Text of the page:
os every 12 hours. An equivalent volume of a placebo, consisting of a standard
suspension agent with color additive, was administered per os every 12 hours to dogs in
the control group. Prior experience with oseltamivir by the authors has shown that dogs
often react to its taste and frequently vomit shortly after administration. Dilution of the
oseltamivir with water (1:1) prior to administration seemed to decrease these reactions; therefore, in this study, both oseltamivir and placebo were diluted out as above to lessen
the risk of adverse reaction to the oseltamivir. In addition, in dogs receiving
chlorpromazine for protracted vomiting, it was attempted to dose this medication 30-60
minutes before administration of the oseltamivir or placebo to minimize the risk of
vomiting either suspension as often as coincidental timing of the drugs allowed (typically
for the morning treatment). Given its propensity for gastric side effects (vomiting,
nausea),15 if significant adverse effects were associated with the administration of
oseltamivir to these patients despite these precautions, it should have been reflected in the
clinical scoring system employed.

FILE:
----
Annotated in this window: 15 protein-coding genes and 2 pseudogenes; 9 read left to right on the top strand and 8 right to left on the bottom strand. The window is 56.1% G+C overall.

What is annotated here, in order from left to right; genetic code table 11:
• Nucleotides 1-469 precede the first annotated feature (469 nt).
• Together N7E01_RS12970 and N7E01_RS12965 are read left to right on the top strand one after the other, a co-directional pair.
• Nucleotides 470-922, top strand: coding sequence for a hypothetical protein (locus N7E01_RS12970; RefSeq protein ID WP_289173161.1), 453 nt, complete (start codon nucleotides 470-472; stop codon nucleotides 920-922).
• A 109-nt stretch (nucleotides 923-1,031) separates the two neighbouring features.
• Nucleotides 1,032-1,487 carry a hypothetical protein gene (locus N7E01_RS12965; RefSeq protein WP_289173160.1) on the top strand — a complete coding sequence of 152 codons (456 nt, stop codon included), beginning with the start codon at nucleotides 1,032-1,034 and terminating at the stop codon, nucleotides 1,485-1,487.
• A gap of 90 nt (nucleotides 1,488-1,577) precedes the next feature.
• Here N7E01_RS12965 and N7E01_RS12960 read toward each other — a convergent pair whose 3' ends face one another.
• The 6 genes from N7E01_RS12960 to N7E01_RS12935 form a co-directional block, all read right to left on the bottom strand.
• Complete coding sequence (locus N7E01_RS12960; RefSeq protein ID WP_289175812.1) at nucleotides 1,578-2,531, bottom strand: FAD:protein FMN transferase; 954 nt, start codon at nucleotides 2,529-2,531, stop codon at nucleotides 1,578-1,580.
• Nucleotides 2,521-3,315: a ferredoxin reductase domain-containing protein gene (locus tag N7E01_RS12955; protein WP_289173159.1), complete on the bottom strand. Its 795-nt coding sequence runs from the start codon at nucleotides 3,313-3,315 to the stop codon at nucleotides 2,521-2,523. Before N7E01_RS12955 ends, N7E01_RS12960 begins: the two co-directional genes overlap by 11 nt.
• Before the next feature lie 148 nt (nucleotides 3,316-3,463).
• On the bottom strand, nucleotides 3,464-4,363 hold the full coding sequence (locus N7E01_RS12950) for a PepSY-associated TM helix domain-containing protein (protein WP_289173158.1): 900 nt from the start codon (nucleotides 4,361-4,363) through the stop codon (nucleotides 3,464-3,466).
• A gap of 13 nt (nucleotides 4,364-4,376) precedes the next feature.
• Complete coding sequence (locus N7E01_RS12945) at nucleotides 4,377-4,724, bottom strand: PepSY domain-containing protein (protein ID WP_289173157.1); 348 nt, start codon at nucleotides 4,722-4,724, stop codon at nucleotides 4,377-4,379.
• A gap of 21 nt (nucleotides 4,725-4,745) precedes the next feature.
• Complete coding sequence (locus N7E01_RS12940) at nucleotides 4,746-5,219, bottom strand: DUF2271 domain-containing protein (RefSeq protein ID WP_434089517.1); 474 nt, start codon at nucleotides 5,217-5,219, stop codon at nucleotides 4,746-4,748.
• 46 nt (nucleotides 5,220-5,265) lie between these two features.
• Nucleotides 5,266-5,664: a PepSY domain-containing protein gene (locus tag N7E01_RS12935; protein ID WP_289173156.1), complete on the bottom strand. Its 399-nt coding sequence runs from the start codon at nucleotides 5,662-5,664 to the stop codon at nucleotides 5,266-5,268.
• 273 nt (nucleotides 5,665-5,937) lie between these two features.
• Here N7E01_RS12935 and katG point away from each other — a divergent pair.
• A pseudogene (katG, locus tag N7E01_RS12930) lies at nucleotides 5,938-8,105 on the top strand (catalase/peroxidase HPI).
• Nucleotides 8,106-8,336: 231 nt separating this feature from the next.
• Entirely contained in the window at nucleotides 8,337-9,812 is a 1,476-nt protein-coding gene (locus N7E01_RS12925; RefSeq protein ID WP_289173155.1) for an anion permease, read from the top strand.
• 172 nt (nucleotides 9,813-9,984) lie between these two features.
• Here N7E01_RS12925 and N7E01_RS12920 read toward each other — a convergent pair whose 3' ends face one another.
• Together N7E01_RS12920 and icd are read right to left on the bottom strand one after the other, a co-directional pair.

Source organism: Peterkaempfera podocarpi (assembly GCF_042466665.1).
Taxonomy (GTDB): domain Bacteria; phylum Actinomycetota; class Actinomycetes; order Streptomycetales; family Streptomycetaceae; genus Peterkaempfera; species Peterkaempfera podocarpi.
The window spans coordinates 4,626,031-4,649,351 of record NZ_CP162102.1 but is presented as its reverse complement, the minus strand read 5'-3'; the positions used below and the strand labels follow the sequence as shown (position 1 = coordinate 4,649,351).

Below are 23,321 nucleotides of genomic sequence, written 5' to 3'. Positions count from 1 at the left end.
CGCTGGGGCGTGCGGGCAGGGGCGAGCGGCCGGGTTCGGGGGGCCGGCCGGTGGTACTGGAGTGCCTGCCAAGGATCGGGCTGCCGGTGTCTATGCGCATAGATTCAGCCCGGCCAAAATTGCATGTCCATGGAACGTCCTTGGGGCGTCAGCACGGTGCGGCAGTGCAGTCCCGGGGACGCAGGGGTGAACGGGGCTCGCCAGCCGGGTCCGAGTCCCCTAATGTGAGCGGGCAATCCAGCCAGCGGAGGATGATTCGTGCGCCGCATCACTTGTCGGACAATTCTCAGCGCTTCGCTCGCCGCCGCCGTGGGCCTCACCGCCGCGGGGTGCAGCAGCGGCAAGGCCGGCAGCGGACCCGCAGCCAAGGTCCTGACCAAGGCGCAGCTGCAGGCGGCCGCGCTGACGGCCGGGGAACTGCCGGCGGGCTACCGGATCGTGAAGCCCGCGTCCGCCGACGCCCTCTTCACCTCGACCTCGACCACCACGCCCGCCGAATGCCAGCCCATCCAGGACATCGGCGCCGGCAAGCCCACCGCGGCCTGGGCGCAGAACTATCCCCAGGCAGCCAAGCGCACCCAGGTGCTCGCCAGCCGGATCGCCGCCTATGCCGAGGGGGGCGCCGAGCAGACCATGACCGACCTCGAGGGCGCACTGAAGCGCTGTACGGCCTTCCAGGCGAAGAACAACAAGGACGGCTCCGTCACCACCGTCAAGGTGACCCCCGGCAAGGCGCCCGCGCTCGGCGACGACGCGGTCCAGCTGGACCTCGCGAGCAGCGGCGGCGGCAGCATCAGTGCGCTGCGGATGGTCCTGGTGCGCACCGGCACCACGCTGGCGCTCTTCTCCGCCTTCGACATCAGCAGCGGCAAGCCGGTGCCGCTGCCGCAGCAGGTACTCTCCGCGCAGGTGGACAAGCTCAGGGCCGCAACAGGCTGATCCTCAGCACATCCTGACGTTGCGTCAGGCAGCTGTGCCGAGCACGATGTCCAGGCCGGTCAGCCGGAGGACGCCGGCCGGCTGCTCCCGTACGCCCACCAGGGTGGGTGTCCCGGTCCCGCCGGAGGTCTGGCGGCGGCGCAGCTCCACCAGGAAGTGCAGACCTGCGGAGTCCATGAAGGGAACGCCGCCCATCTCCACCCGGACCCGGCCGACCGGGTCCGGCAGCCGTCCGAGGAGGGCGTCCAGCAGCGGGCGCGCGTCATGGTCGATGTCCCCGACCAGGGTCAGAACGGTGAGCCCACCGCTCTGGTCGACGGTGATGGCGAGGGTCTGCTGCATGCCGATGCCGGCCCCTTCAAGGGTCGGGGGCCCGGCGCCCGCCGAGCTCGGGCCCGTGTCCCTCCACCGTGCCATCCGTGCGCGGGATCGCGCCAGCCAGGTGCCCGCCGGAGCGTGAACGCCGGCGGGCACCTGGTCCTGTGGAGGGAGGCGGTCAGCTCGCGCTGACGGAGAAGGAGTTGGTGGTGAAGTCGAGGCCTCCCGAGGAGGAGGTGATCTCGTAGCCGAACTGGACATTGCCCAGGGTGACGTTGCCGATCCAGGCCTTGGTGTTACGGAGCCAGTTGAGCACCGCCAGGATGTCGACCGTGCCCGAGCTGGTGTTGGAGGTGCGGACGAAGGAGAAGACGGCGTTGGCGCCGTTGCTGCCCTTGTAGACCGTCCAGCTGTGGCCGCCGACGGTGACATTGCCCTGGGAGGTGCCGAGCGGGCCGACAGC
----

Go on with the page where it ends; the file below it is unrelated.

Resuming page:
Monitoring/Data Acquisition
Historical data, including previous vaccination against CPV and the duration of
clinical signs as noted by the owner or caretaker (rounded to the closest 12 hour period of
time), was obtained when this information was available at study entry. Signalment for
each dog was also recorded, as was its estimated percent dehydration on entry. Baseline
bloodwork was evaluated for all dogs on entry, consisting of a complete blood count
(CBC), a spun packed cell volume (PCV), total solids (TS) via refractometery, serum
electrolyte concentrations (sodium, potassium and chloride), blood glucose concentration
and blood lactate concentrationm. These values were monitored daily for all dogs. For
white blood cell values, the following variables were evaluated: initial total white blood